I think that the argument can be made that the American people are the most propagandized people in the history of history. While most are at least somewhat aware of the increasing concentration of the media in the hands of a few corporations and possibly aware that a small number of billionaires control vast amounts of the media there are many other aspects of information management that are utilized to control the narrative of how Americans are indoctrinated to "think what they think" about any and every issue under the sun.
Consider one example of how propaganda works in the American education system itself. Take your grade and/or high school history books. Have you ever wondered who wrote that chapter on "The Civil War" or "The American Revolution" that appears in your monolithic 8th grade history textbook? Who produces those textbooks, who writes them, who profits from them and how are the historical narratives determined? There are rarely if ever any clearly defined authors in such books- it's as if god has sent down scripture to our local school and we as "good citizens" are to accept these holy words in these sacred texts as absolute truths.
What's always been amazing to me is how strongly Americans hold on to their opinions no matter how little research or critical thinking they have actually done on the matter. And how quickly those "strongly held opinions" devolve into sloganeering once these gossamer thin opinions are deconstructed.
Consider the matter of the current "debate" on health care. Think about how this issue has been largely covered in the US media and why it is covered this way. When you're talking about media conglomerates you are talking about large corporations that have investments in innumerable areas of commerce- not just the media. These large media companies, for example, are often large stockholders in the various facets of the medical industry. It also a famous Wall St./DC past time to be forever spinning in the Revolving Door of corporate lobbyists, consultants and board members. Board members from these media giants often also sit on the board of giant pharmaceutical companies, for example, and so forth.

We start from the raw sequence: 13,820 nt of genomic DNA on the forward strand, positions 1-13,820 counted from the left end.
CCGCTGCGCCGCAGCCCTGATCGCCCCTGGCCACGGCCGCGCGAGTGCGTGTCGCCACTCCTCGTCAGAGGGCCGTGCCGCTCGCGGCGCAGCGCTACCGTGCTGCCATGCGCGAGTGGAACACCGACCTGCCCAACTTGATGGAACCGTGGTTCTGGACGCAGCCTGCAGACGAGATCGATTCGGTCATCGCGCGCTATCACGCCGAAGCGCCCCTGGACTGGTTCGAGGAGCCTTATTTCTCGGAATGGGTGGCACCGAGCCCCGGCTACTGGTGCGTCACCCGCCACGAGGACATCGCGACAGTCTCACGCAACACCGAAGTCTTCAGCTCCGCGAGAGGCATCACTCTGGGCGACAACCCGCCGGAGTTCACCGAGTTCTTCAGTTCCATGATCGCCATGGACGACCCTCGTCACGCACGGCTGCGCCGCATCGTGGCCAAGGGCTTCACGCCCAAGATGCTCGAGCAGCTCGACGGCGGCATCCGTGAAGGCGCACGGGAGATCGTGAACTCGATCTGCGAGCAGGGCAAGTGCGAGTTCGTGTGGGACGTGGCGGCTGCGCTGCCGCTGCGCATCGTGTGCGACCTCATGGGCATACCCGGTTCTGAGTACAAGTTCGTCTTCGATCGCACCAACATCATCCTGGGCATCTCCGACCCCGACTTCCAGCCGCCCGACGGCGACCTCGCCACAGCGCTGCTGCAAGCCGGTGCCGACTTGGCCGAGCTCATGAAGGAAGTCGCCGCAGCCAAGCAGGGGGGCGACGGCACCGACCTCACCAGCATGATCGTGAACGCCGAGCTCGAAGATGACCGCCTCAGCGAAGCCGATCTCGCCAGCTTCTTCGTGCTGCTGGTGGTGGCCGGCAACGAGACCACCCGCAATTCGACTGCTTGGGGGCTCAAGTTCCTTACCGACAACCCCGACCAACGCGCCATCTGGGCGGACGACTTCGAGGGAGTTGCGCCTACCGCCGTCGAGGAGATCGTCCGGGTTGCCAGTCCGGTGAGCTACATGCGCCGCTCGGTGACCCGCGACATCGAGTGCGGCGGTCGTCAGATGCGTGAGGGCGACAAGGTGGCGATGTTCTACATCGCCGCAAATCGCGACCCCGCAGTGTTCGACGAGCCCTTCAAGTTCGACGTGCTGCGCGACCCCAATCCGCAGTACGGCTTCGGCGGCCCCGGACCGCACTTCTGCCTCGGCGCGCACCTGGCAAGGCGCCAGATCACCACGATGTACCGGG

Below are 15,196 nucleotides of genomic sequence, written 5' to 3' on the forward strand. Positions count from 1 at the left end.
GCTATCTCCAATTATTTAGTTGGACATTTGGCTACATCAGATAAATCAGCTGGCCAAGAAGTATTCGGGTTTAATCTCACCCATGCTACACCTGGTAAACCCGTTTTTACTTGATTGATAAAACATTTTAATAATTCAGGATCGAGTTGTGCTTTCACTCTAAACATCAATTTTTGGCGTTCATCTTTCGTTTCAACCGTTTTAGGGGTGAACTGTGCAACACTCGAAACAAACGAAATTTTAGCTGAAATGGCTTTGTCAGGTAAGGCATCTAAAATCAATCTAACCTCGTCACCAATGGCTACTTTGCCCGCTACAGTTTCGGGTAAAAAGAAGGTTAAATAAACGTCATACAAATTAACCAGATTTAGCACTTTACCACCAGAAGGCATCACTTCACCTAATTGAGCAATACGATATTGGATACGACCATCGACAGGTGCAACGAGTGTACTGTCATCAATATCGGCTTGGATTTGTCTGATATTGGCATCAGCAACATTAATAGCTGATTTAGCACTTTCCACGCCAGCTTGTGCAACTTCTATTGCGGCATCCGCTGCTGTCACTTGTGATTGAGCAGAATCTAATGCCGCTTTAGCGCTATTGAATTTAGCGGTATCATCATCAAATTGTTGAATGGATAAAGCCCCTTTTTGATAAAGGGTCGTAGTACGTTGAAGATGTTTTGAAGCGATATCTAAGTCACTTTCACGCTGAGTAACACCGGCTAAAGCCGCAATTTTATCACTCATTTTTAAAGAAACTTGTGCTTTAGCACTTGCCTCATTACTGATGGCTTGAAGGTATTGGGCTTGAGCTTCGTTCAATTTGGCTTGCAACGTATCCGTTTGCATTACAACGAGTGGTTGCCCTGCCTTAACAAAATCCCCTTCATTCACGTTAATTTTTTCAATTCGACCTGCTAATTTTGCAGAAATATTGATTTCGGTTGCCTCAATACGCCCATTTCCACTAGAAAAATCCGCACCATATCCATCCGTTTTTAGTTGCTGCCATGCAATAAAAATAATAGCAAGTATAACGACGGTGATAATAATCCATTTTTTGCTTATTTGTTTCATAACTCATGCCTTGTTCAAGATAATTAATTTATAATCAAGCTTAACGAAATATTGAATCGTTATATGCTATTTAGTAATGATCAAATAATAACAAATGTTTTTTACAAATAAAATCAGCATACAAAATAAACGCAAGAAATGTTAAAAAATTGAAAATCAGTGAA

Given that this is the way things work in the corporate boardrooms in the United States how do you think that a media company is going to cover issues surrounding health care. If an honest depiction of any aspect of the health care debate is going to negatively impact the bottom line of a pharmaceutical company that that company holds stock in and thusly damage that media's company portfolio do you think that this media company will present that debate in an honest fashion? Of course not- if any journalist or editor did so they would quickly find themselves looking for another job or career.
And this is just the tip of the iceberg.
“The western world now obeys the precepts of commerce. A bloody demanding religion, if you ask me. The do's and don'ts change every season and your "everyone" doesn't want to be left out, so they rush headlong to comply. That continuous change has a function, a single aim. Maximum consumption. They want to go on milking you. From the cradle to the grave. Face it: You're a brain washed , walking purse, a robot, the fuel multinationals run on.”
― Esther Verhoef
“Universal literacy was supposed to educate the common man to control his environment. Once he could read and write he would have a mind fit to rule. So ran the democratic doctrine. But instead of a mind, universal literacy has given him rubber stamps, rubber stamps inked with advertising slogans, with editorials, with published scientific data, with the trivialities of the tabloids and the platitudes of history, but quite innocent of original thought. Each man's rubber stamps are the duplicates of millions of others, so that when those millions are exposed to the same stimuli, all receive identical imprints. It may seem an exaggeration to say that the American public gets most of its ideas in this wholesale fashion. The mechanism by which ideas are disseminated on a large scale is propaganda, in the broad sense of an organized effort to spread a particular belief or doctrine.”
― Edward L. Bernays, Propaganda
"The twentieth century has been characterized by three developments of great political importance: the growth of democracy, the growth of corporate power, and the growth of corporate propaganda as a means of protecting corporate power against democracy."
- Alex Carey